Obtaining the rightful place for PRC at global fora such as the United Nations, strengthening the country’s defence including making it a nuclear power, and establishing a leadership role for the country among the developing world were momentous achievements of that time.
The post-reform and opening up period started a whole new chapter in the history of CPC and China – one that the world knows today as miracle. Today, the People’s Republic is one of the strongest and most important nations on the face of the earth. Be it economic growth and development; poverty reduction and social uplift; scientific advances and innovation, as well as a potent role for global development, China is visible as a force to be reckoned with.
This has been possible with sincere, well-thought-out, responsive and forward looking strategies and policies of CPC’s central leadership, implemented through its provincial and lower local cadres, across the country.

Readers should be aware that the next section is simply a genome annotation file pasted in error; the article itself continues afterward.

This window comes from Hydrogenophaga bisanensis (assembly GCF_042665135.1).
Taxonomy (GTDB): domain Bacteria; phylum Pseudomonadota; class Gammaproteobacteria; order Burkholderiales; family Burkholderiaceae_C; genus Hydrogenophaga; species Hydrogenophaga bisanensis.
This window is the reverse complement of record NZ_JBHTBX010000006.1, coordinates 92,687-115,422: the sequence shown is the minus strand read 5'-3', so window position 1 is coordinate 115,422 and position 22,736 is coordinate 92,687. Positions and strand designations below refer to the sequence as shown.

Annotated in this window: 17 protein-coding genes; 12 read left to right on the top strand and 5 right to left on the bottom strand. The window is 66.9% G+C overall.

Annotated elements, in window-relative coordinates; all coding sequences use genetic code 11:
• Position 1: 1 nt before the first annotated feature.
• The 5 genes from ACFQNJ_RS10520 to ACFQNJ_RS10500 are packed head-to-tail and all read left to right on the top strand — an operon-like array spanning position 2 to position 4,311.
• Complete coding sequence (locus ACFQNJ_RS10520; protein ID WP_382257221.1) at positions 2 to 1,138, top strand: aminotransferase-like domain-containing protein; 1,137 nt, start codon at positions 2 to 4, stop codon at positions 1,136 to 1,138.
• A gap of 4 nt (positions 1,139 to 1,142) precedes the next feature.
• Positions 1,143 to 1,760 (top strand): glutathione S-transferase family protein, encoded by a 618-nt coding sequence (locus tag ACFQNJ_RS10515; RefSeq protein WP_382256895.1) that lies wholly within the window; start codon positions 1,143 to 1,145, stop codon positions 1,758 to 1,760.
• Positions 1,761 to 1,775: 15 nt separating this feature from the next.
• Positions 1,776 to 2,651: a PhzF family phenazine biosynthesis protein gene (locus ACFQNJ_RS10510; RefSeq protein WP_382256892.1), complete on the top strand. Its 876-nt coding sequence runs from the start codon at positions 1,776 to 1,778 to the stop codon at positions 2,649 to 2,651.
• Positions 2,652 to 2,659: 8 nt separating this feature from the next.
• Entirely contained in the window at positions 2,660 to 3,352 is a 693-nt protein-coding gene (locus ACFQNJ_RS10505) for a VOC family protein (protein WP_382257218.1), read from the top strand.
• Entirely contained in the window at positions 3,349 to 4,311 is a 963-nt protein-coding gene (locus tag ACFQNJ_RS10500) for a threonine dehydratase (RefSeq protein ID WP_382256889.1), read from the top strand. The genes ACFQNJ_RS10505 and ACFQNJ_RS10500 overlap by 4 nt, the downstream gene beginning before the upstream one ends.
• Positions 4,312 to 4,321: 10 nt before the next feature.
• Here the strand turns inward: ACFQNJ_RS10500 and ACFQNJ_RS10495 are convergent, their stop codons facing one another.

Lifting more than 800 million people out of absolute poverty and now being a country free of absolute poverty, having achieved a level of modest prosperity – and that too within given timeframe despite the challenges posed by globally-threatening pandemic – is a feat that humanity, not only China, should write with golden words in its history. CPC has made it clear that with dedication to people, engaging them constructively in the process of national development, and giving them confidence, everything is possible.